shutdowns have consequences

You know, when we extol the virtues of an all-volunteer fighting force, this isn't what we mean:

But it's not really funny: [Sec. Gates] warned 175 U.S. troops -- on behalf of more than 1 million of their comrades -- that their mid-April paycheck might be only 50 percent of what they're expecting. If the shutdown continues, there would be no end-of-month paycheck. Not surprisingly, the impending shutdown was the subject of the first question Gates got as he spoke with troops at Camp Liberty. He stressed that any pay shortage would only be temporary.

Bet that's what the Taliban tells their guys, too. Can you imagine being a young soldier some 7,000 miles from home, and being told by a top official of the U.S. government that your next paycheck is going to be short?



Gino said...

yes it is.
we need to get the pitchforks and guillotines out. i'm ready for that.

chris said...

The problem with government shutdown is that they always go directly to the nuclear option and we have done nothing to stop them from being able to do it. What goes first? Non-essential office personnel, right? No. It's the teachers, the police, the firemen, the soldiers. They hit you right in the gut by challenging your sense of safety and make it your problem instead of theirs. Sure it's effective, but in an extremely juvenile tactic. Some would call it "well planned." I would prefer to describe it as "cowardly."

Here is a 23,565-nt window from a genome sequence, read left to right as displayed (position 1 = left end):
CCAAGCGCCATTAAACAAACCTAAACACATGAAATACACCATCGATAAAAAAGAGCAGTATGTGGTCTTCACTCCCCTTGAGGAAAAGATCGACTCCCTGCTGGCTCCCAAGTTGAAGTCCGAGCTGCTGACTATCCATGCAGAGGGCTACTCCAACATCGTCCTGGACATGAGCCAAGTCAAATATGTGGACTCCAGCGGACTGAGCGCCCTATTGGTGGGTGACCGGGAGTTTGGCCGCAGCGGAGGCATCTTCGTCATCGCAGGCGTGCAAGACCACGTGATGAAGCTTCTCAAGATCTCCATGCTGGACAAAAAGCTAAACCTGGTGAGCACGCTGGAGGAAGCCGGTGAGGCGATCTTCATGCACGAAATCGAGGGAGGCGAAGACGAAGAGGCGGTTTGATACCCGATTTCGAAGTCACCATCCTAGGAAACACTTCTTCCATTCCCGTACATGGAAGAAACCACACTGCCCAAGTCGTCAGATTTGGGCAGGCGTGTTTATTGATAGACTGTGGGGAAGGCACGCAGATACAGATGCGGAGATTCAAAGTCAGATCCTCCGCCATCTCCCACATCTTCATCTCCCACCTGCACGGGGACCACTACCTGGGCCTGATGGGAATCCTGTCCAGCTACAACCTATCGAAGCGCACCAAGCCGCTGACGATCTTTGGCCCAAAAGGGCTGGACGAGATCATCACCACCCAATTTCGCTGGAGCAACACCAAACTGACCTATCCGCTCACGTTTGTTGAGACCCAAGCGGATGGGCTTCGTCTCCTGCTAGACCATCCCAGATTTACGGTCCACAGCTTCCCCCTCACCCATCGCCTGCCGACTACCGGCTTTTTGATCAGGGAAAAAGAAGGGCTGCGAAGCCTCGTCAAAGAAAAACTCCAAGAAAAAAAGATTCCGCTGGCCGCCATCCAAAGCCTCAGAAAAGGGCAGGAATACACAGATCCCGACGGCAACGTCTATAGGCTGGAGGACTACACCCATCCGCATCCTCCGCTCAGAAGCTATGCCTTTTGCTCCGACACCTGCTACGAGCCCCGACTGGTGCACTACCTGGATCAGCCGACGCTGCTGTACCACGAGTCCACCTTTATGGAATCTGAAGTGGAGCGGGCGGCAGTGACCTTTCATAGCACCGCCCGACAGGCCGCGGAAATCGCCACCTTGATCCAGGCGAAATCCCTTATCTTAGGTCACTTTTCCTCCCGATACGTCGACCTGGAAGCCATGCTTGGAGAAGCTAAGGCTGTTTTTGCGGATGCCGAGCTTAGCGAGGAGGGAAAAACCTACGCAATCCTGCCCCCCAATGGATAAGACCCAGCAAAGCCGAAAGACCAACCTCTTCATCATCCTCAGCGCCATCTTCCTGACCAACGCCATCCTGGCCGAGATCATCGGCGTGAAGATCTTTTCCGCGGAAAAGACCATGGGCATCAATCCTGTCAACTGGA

Dave said...

Actually, the money that continues to flow after a shut down illustrates the source of our budget problems. Without an annual budget, government employees don't get paid. But entitlement payments are somehow enacted such that even without congressional action, they just continue. And that is, frankly, obscene. And it is also a stark reminder of the political might of free money for old people. And that's the root of the problem.

And unlike the civilian employees, I was told this morning that even if I am not getting paid, I still have to come to work. Oh boy!

Dave said...

I also should have mentioned that I think that things are going to get much worse before they get better. Even though entitlement spending (medicare, medicaid, social security) accounts for over half of all federal spending, no one - not even the GOP - is apparently willing to touch those problems. And if politicans are willing to temporarily stop paying soliders in the field, then they are more than capable and willing to cut just about all government services to the bone before they cut one dollar of free money for old voters. So my sense is that once the banker cuts off the money supply and the government has to really choose, everything -everything - is vulnerable such that the federal government will become a very, very large insurance program with a very large collection of well-armed security guards.